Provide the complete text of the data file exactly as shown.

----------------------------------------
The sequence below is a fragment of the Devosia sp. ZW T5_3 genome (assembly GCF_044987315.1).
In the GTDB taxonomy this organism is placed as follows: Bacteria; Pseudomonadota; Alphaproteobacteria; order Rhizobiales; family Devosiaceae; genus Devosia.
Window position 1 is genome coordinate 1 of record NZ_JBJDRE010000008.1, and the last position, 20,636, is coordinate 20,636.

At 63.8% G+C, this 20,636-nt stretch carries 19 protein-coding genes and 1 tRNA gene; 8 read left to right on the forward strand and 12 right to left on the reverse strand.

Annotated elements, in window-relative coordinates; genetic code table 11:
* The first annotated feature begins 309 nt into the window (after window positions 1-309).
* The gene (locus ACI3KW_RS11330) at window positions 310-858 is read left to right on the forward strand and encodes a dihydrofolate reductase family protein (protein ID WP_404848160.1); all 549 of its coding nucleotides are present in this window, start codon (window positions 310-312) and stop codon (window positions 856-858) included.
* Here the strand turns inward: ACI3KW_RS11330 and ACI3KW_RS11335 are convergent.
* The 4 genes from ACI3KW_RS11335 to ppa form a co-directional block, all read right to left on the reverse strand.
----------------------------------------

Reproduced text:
The sequence below is a fragment of the Devosia sp. ZW T5_3 genome (assembly GCF_044987315.1).
In the GTDB taxonomy this organism is placed as follows: Bacteria; Pseudomonadota; Alphaproteobacteria; order Rhizobiales; family Devosiaceae; genus Devosia.
Window position 1 is genome coordinate 1 of record NZ_JBJDRE010000008.1, and the last position, 20,636, is coordinate 20,636.

At 63.8% G+C, this 20,636-nt stretch carries 19 protein-coding genes and 1 tRNA gene; 8 read left to right on the forward strand and 12 right to left on the reverse strand.

Annotated elements, in window-relative coordinates; genetic code table 11:
* The first annotated feature begins 309 nt into the window (after window positions 1-309).
* The gene (locus ACI3KW_RS11330) at window positions 310-858 is read left to right on the forward strand and encodes a dihydrofolate reductase family protein (protein ID WP_404848160.1); all 549 of its coding nucleotides are present in this window, start codon (window positions 310-312) and stop codon (window positions 856-858) included.
* Here the strand turns inward: ACI3KW_RS11330 and ACI3KW_RS11335 are convergent.
* The 4 genes from ACI3KW_RS11335 to ppa form a co-directional block, all read right to left on the reverse strand.